The Columbia University academic, a member of Alex Salmond's Fiscal Commission expert panel, said it would be in the interests of an independent Scotland and the rest of the UK to make a "stable transition".
Interviewed at a conference in Germany, he said: "The position of England today is obviously bargaining, trying to change the politics of the electoral process.
"Once they get independence, if that happens, then I think there would be a very different position."
He added: "Countries can work with many different monetary arrangements. The concern here really is, can they achieve a stable transition?
"I think it's in the interests of the UK, of England and everybody to have that kind of stable transition. And I think that can be accomplished."
He spoke out a day after Crawford Beveridge, the chairman of the Fiscal Commission, acknowledged the UK parties' opposition to a currency union and said they might block the proposal "if politics trumps the economics".
Professor Stiglitz's comments were last night welcomed by the SNP. First Minister Alex Salmond has faced days of pressure to outline his preferred alternative to sharing the pound in a currency union.
He has resisted, claiming the UK Government is bluffing, but has raised the possibility of an independent Scotland continuing to use the pound without agreement - and without access to the Bank of England - in a process known as sterlingisation.
He has said Scotland would not pay its share of the UK's national debt if a currency union were vetoed.
The SNP's Treasury spokesman Stewart Hosie said: "There is perhaps no economist in the world that is more respected than Professor Stiglitz and so his comments today are a stark reminder to the No camp that the experts - just like the people of Scotland - can see through their bluff on the pound."
But opposition MSPs continued their calls for Mr Salmond to set out his currency "Plan B" ahead of a set-piece Holyrood debate today, the final day of parliamentary business before the referendum.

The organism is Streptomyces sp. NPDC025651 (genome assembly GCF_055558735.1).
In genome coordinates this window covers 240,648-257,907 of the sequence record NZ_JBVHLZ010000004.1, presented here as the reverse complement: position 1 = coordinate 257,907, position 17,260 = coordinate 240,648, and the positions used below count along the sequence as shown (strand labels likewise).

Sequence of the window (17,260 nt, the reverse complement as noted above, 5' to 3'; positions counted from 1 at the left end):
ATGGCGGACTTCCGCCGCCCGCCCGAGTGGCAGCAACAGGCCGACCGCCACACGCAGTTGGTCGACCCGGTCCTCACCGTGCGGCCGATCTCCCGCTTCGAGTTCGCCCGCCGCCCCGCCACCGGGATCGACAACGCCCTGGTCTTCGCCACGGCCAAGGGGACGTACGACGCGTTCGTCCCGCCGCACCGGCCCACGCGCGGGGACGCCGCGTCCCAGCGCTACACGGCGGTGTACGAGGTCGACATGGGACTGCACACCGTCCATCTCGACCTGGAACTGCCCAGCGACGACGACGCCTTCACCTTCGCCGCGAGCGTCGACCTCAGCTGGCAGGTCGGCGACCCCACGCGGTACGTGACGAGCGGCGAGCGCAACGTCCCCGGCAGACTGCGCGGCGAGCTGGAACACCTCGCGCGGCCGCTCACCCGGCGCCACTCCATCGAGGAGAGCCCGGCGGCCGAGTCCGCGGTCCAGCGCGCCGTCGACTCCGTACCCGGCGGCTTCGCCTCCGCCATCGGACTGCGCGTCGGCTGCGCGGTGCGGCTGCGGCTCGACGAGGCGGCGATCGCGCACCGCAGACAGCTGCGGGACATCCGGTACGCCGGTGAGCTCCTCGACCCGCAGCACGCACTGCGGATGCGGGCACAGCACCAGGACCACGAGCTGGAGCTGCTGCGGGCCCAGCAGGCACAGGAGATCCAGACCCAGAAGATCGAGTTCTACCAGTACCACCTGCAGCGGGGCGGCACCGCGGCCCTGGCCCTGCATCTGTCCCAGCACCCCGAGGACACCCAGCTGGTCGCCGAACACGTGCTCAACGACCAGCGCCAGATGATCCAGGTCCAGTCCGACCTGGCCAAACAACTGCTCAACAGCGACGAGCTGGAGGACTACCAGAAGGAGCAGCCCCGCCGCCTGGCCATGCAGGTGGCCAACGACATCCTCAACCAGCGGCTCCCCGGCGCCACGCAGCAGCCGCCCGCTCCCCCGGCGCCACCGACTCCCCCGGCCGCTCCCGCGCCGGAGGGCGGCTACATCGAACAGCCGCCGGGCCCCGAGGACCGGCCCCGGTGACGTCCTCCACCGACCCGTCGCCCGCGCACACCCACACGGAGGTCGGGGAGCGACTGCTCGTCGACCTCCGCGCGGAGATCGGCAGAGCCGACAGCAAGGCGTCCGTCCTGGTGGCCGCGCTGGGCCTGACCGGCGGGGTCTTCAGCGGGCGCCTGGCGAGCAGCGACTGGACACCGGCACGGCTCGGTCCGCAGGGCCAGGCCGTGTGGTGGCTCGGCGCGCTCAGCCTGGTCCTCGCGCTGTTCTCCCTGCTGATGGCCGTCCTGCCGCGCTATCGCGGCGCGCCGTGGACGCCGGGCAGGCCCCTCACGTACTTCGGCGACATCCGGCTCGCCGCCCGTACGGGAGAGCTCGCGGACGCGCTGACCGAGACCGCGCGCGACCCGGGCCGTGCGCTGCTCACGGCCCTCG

Scottish Liberal Democrat leader Willie Rennie said: "Alex Salmond must break his silence and give voters the clarity they deserve. The parliament deserves no less than this basic respect. This currency fiasco matters.
"With only four weeks to go people deserve to know basic facts like what currency they would expect to be paid in, save with and spend under Alex Salmond's independence plans."
Scottish Labour's finance spokesman Iain Gray said: "Alex Salmond must come before parliament as a matter of urgency and explain his Plan B for currency.
"This is his last chance to be truthful on what he will do as it has been made crystal clear by UK politicians from across the floor that he will not get a currency union in the event of a Yes vote."
Meanwhile Sir Brian Stewart, a former chairman of Standard Life and Scottish and Newcastle, said Scots would be "throwing our reputation away" if the country refused to shoulder its share of the UK's £1.4 trillion national debt in the event of a Yes vote.
Speaking at an economic briefing organised by the pro-UK Better Together campaign, he said: "Scots have a reputation in business for integrity and fair play.
"If we walk away from our debts I don't know how that leaves us. I can't imagine many Scots would be comfortable that we would walk away from our obligations."
In a lecture on Tuesday, Mr Beveridge said he found the prospect of abandoning the debt "morally difficult".